Seating was available many yards away from the screen. But when we were there, two guys were lying instead on the concrete floor beneath the monolith, watching the film close-up. One seemed to be recording it on his iPhone. (It's funny how people seem to automatically record or photograph things around them now, almost as if that's the only way they can really see them. I'm guilty of that too!) Anyway, I liked the way the huge film dwarfed the two guys on the floor.
Saturday, January 21, 2012
I couldn't believe it -- of all the places in London to go on my last day of photo class, we were assigned Borough Market. I'd just been there the day before with Liz and Sally! Oh well.
The teacher told us that it can pay to find a quiet spot to linger with your camera and observe. In other words, you don't need to be running around all the time. Just sit and be attentive. (Very zen!)
I took that advice. As I was eating lunch at the market, I saw a flattened pigeon in the road nearby. I got interested in the ways people responded to the pigeon -- some pointed, some frowned or made gross-out faces, some laughed. Many people didn't seem to notice it at all.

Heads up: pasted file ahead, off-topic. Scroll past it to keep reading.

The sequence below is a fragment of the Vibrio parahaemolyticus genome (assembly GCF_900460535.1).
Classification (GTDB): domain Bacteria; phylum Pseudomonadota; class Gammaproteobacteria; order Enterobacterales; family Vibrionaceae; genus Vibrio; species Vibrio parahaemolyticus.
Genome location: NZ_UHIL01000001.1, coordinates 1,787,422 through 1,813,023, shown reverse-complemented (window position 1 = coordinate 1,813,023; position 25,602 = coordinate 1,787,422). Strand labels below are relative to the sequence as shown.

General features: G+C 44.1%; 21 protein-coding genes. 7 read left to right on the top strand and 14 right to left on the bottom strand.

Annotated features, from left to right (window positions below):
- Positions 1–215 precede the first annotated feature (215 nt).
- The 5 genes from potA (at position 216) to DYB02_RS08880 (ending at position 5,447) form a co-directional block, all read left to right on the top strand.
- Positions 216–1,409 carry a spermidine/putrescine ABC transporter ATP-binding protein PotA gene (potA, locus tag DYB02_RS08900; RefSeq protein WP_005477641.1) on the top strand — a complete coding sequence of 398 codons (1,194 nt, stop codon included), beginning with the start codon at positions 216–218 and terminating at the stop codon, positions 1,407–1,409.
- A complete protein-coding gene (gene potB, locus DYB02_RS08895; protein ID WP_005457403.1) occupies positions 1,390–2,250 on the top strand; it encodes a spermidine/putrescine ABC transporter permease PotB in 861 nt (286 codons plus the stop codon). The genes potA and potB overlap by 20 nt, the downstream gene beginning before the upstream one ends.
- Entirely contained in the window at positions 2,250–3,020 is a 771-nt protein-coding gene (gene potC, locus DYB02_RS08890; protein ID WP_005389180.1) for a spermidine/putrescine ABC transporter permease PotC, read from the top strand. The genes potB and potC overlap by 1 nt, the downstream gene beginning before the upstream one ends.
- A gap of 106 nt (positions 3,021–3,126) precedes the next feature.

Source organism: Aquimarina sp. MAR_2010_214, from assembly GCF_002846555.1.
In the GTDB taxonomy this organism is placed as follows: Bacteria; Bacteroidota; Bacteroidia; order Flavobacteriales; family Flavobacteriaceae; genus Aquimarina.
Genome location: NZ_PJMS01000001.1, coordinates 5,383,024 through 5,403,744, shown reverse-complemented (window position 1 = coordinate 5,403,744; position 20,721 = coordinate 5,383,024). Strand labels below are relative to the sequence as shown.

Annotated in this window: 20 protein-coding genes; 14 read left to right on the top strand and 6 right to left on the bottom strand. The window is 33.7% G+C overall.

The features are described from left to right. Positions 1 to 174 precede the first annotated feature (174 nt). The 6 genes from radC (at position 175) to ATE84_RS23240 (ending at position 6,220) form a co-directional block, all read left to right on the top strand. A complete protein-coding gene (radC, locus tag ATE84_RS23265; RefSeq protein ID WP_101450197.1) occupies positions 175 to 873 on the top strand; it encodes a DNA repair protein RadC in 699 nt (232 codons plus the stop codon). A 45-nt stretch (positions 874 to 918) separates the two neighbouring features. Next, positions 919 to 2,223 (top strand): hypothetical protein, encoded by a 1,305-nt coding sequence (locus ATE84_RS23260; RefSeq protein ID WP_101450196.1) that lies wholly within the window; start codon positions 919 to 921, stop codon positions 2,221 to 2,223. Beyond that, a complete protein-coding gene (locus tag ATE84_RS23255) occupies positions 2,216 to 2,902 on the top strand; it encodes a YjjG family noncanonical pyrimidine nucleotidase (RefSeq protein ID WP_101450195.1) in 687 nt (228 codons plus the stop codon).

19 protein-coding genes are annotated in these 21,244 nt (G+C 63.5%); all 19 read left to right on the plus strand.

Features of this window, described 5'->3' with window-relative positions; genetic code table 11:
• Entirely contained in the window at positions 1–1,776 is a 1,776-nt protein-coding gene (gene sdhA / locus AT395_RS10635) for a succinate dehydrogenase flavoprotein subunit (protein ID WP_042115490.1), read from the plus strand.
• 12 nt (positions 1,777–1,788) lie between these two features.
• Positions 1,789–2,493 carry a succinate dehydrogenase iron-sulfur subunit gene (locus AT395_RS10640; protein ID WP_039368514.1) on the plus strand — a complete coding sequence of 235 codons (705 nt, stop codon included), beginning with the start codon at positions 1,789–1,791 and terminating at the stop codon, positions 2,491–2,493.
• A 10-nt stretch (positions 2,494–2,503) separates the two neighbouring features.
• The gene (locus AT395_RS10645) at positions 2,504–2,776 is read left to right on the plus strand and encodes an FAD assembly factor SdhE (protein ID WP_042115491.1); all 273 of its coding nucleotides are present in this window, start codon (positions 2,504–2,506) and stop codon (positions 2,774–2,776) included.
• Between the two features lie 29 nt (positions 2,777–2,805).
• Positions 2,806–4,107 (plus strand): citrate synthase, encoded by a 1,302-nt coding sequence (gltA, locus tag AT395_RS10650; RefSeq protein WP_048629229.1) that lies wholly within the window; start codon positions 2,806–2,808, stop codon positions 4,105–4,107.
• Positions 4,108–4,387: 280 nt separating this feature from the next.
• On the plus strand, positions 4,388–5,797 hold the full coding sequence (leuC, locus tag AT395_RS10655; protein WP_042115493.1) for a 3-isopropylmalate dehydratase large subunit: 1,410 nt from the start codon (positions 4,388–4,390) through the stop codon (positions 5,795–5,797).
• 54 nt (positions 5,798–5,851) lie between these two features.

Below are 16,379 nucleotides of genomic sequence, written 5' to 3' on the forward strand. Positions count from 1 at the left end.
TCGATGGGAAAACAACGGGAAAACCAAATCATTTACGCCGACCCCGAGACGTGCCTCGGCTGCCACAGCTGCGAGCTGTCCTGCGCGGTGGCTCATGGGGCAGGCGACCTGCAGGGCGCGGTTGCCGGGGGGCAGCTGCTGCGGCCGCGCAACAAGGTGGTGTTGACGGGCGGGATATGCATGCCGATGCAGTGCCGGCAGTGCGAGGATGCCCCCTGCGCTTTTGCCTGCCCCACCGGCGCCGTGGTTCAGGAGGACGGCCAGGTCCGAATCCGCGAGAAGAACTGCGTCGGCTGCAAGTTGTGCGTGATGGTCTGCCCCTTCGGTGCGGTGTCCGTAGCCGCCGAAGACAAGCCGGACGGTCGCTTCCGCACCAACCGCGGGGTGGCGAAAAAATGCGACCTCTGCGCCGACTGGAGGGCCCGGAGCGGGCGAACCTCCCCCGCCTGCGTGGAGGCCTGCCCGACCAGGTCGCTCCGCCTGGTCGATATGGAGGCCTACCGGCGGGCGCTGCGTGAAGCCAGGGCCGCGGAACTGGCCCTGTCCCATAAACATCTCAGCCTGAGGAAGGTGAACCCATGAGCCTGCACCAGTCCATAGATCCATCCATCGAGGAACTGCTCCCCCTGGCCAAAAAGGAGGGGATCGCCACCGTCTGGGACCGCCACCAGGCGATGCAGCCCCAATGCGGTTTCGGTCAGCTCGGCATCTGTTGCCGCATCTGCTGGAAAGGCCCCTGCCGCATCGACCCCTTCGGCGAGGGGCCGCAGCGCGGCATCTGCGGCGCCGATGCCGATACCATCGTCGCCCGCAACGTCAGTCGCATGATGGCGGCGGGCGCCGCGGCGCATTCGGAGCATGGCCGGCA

I sat with my camera and photographed people and their reactions. I wound up with 17 shots, which you can see on Flickr here.
One oblivious guy managed to drag his suitcase right through the dead bird, as did the woman with the beige bag, behind him. (Why would someone bring a suitcase to Borough Market?)
Friday, January 20, 2012
I spent yesterday morning with my photography class, reviewing our photo assignments from earlier in the week. I was pretty happy with the way my Portobello Road photo essay turned out -- for just an hour or two of shooting, I think I came up with some pretty good images. We then went to St. Pancras train station to photograph an attempt by several couples to break a world record for longest marathon hug.